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Deload Training Program

If you have ever been through a course of physical therapy with us at Made 2 Move, you probably know how much we value strength and conditioning. With our new Made 2 Move Strength Club, questions arise about programming tactics, movements, and the reason for a “deload.” What is a deload? A deload is a planned recovery period (usually a week) in a training program. Hold on- did we just say A WHOLE WEEK?!


When told the importance of recovery and rest days, many workout enthusiasts retort, “I can’t even take a rest day much less a week; I would lose my mind!” Working out becomes so routine that people often fail to recognize the break their body is craving and the drastic difference it could make in day to day training and long term gains.


Drew, strength coach and owner of Home Gym Life, writes, “In reality, good training is a matter of manipulating stress and recovery in order to maximize training effects and bring us closer to our genetic potential. If it’s all gas, all the time you are setting yourself up to sickness, injury or burn out. None of these things are conducive to long-term gains.”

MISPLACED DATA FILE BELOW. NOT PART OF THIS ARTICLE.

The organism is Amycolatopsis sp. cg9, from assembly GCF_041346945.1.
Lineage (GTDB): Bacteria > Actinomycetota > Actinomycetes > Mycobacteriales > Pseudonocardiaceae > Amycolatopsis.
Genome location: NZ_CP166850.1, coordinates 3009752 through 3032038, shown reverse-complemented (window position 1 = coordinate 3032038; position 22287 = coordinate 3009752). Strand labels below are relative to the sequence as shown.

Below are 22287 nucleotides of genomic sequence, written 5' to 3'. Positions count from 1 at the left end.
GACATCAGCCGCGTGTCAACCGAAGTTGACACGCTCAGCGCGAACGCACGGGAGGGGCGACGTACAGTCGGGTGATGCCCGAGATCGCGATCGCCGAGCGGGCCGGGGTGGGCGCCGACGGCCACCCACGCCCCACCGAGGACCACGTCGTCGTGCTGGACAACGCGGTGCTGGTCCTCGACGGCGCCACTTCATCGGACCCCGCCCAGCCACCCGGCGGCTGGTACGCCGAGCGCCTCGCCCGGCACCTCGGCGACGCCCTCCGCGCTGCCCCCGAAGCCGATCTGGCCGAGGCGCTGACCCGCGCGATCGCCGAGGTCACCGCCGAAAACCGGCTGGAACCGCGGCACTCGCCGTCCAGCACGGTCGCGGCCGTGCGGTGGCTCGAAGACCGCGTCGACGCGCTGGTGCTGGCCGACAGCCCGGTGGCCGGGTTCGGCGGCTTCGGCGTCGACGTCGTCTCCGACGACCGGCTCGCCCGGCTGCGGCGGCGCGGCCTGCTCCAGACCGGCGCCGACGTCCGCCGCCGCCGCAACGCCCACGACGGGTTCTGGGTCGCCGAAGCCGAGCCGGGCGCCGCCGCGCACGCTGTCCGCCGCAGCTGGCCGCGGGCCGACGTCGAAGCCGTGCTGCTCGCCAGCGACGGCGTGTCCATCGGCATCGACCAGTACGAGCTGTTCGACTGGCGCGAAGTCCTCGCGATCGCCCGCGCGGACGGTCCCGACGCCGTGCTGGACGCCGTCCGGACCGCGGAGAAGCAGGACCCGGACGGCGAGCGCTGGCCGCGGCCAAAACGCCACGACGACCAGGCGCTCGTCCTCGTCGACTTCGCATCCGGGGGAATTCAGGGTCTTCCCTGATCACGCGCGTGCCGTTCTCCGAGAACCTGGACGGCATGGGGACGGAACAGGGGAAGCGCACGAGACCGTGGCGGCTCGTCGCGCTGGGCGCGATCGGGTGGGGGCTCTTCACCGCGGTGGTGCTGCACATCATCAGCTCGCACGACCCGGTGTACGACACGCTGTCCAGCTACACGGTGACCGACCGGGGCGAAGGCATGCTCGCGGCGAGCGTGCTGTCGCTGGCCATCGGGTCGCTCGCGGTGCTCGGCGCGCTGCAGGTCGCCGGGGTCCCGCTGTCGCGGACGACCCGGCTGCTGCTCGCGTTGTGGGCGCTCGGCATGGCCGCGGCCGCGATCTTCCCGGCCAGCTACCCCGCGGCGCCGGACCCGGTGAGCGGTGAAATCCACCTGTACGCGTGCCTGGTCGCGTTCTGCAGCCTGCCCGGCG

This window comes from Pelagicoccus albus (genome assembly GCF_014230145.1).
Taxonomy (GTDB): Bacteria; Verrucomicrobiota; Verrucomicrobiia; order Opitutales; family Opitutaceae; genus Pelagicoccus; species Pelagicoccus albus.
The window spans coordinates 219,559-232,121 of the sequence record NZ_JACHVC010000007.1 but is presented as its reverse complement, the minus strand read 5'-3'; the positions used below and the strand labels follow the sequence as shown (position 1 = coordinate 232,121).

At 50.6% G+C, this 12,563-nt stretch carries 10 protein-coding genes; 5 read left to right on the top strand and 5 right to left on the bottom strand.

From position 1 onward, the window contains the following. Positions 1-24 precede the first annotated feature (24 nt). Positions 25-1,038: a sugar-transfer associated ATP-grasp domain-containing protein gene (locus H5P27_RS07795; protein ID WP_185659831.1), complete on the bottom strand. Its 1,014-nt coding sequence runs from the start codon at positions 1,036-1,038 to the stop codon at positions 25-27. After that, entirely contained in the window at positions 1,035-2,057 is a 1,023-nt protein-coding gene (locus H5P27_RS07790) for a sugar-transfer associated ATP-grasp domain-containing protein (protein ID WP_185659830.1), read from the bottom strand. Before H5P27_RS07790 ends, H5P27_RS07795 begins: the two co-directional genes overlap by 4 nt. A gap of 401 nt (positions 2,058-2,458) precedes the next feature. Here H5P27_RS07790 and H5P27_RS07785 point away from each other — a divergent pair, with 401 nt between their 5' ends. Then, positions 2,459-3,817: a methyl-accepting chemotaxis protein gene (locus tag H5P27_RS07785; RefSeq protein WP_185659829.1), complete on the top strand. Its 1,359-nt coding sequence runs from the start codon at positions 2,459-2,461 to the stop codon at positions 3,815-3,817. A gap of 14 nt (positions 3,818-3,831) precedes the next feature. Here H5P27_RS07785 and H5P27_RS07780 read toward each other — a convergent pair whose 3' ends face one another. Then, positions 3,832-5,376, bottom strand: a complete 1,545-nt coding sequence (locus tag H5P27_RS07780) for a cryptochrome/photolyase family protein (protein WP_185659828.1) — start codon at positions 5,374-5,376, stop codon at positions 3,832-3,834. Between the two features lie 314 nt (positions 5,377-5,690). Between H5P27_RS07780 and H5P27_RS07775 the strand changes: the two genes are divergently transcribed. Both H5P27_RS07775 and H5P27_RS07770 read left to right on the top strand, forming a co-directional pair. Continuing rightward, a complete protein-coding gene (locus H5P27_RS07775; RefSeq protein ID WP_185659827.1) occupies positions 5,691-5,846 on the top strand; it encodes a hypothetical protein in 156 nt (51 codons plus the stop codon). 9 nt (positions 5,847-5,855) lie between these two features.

The good news for workout enthusiasts is that a deload can be, but does not have to mean, a week of time completely out of the gym. A deload can be: training differently for a week (doing yoga and walking if you’re a weightlifter), scaling back in intensity and/or volume (say, doing 30-50% fewer sets, reps, or weight), OR it could be taking a week completely and totally off from the gym. Any of these deload methods will be beneficial in allowing your body and mind time to recharge, build strength, and prepare for the next training cycle.


Why deload?

There are 2 main reasons for a deload:

  1. Physical Recovery

  • Exercise of high intensity and volume for weeks and months on end can place a tremendous amount of stress on the body. Building intentional deload weeks into your training cycles aids in reducing overuse injuries, burnout, CNS (central nervous system) fatigue, and overall muscle fatigue.